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Dairy-based beverages both here and abroad are becoming increasingly popular thanks to innovative formulations and packages by dairy processors. This creativity is likely to continue based on the impressive turnout at this past week's Beverage Symposium in Madison, Wis. The meeting was hosted by G.C. Hahn & Co. USA Inc. (Hahn), Pleasant Prairie, Wis., and held at the Wisconsin Center for Dairy Research.
"The dairy drink market is still a niche market, but very innovative and it is the fastest growing segment of dairy products," said Kerstin Werner, marketing support for Hahn, Luebeck, Germany, the company's headquarters. "The market for innovative dairy drinks is constantly growing. The main factors driving the growth of dairy drinks are innovations and health."
If functional protein is what's on the consumer's mind, at the beginning of this year, the Danone business in Germany rolled out Fresh Drink, which is 47% whey, 28% yogurt and 12% fruit juice. The remaining 13% is sweetener and stabilizer.
Multi-functionality is exemplified in Yosa Plus from Bioferme Ltd., in Finland. Yosa Plus is an oat-based drink designed as an on-the-go breakfast beverage. Yosa Plus is fermented with probiotic cultures and contains suspended oat cereal, i.e., granola clusters. The drinks are also fortified with calcium, an array of vitamins and healthful fatty acids. The latter is accomplished through the addition of currant seed oil, which contains omega-3 and omega-6 fatty acids.
As you can see, the opportunity to innovate in the area of dairy-based beverage is incredible. Some truly different products include Koldskal from Denmark's Arla Foods. Koldskal is a milk drink based on sour milk and buttermilk, which also contains about 4% egg. The beverage has a citrus flavor and be consumed as a drink or as a soup.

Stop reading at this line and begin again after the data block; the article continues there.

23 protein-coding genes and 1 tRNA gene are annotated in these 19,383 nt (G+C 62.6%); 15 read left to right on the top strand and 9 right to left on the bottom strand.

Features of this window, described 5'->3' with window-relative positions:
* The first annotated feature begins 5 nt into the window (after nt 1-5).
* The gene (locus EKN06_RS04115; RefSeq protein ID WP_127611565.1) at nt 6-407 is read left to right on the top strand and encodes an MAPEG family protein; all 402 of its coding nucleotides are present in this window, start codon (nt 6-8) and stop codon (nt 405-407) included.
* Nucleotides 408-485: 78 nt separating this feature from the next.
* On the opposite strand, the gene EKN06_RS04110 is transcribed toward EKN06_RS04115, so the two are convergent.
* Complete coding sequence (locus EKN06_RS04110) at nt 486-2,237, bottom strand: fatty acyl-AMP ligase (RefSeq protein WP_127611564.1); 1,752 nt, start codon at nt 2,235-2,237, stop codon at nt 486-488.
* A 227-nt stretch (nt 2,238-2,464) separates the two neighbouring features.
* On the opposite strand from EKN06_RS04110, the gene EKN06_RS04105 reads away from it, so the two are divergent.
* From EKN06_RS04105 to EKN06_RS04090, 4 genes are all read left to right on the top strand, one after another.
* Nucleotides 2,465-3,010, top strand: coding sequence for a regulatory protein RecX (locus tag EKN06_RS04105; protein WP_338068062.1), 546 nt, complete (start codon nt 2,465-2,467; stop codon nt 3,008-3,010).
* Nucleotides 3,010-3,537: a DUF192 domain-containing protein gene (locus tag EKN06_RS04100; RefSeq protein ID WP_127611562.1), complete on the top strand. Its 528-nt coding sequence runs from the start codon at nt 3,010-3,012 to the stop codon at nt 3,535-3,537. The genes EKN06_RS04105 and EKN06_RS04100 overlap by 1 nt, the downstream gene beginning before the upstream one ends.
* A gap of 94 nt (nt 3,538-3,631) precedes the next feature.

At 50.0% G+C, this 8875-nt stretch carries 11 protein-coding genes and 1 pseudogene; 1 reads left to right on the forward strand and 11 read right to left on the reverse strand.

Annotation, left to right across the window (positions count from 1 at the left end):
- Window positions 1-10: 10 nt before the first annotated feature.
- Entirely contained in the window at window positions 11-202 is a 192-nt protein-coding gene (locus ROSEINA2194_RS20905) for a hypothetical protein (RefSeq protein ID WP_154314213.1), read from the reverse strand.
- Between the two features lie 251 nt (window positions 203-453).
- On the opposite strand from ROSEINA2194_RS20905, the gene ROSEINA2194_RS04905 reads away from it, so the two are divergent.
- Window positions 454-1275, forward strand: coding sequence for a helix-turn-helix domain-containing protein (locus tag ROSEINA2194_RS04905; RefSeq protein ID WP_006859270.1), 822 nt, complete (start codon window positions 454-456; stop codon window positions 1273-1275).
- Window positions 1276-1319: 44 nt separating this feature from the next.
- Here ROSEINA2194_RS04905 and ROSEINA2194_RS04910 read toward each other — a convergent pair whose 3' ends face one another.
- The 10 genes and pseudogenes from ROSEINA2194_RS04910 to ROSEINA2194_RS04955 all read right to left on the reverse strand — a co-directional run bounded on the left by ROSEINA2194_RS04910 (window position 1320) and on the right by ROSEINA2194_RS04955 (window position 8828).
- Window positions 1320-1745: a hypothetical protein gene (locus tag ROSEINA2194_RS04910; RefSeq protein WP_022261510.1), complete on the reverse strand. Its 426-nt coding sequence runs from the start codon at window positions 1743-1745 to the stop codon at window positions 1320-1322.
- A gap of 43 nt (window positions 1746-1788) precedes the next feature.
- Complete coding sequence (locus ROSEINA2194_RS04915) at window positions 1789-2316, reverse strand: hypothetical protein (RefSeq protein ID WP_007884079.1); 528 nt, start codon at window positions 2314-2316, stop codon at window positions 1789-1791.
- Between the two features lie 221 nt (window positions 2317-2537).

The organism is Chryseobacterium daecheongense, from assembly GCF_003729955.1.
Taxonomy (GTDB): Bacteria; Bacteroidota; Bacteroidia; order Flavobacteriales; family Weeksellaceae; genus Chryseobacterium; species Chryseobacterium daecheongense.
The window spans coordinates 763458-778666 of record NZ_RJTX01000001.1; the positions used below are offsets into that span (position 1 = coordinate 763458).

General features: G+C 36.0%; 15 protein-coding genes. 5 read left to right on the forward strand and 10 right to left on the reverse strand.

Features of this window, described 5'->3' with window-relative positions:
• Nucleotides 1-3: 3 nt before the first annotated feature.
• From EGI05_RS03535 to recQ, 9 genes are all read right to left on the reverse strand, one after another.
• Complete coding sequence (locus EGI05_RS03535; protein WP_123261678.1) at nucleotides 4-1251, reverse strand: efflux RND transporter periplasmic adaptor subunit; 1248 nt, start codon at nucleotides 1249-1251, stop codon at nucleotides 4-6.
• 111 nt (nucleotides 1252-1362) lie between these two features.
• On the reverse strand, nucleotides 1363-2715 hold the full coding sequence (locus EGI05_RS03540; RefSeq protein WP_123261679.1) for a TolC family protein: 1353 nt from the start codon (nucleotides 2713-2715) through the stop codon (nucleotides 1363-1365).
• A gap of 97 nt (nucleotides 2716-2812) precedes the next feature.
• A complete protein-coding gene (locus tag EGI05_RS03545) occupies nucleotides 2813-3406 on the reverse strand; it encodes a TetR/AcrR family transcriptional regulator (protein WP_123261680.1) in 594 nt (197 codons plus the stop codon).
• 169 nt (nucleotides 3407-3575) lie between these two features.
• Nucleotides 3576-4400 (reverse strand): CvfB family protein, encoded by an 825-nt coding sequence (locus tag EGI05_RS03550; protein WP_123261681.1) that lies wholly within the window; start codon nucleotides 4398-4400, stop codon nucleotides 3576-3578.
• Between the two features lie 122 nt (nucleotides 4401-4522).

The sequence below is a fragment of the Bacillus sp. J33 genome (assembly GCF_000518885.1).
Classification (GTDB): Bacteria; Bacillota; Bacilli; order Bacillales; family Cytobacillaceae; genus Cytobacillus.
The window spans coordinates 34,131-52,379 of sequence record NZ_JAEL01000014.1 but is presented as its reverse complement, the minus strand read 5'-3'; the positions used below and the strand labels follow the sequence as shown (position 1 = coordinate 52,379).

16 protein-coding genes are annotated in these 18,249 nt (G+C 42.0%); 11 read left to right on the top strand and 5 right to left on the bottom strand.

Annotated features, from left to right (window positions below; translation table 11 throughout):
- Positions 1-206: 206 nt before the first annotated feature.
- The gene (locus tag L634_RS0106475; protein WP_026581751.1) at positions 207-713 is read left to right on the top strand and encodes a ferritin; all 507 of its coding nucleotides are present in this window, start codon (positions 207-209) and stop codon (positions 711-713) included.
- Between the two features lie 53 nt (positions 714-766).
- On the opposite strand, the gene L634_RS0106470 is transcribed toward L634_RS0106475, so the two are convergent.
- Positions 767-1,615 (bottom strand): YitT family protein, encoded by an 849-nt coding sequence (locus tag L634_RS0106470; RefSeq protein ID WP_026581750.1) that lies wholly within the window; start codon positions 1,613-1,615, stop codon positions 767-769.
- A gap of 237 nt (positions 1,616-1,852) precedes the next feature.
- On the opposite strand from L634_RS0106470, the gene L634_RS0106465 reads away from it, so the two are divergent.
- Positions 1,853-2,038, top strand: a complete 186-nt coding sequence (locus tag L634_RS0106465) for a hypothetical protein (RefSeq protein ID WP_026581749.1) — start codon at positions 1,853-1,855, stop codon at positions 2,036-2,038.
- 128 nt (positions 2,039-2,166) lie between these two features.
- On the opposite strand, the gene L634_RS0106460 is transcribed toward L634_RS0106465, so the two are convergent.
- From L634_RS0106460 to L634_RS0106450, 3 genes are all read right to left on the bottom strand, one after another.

Indeed, buttermilk is a popular base for dairy beverages in Europe, and David McCoy, principal scientist with Milwaukee, Wis.-based Chr. Hansen Inc., and a speaker at the Beverage Symposium says he expects that buttermilk with come back to life in the United States soon. This is because diacetyl, the characterizing flavor of butter and one of the highly pronounced flavors in buttermilk, is present in many of today's popular flavors including caramel and various chocolate combinations. "Buttermilk cultures should be used as a flavor adjunct in dairy beverages, not as an acidifier," McCoy said.
Unique concept beverages showcased at the symposium included an aerated chocolate milk that is basically a "shaken" shake; a yogurt drink with cereal pieces; a yogurt drink with fiber; a green tea-flavored milk; and a savory quark drink, which is basically a liquid cheese beverage.
Speaking of savory, in time, we can expect to see some unique flavor combinations in dairy beverages, as these products are already available in select European markets. For example, Dutch conglomerate Muller offers limited edition fortified milks in flavors such as Lava, which combines the sweet taste of strawberry with the bitter notes of chocolate and the heat of chili. There's also Green Moon, which is pistachio and coconut.
The opportunities in dairy beverages are unlimited. Don't let the soft drink manufacturers be first to market with such innovations. Milk marketers know the business and should aggressively pursue this opportunity to ensure future category growth and increased dollar sales.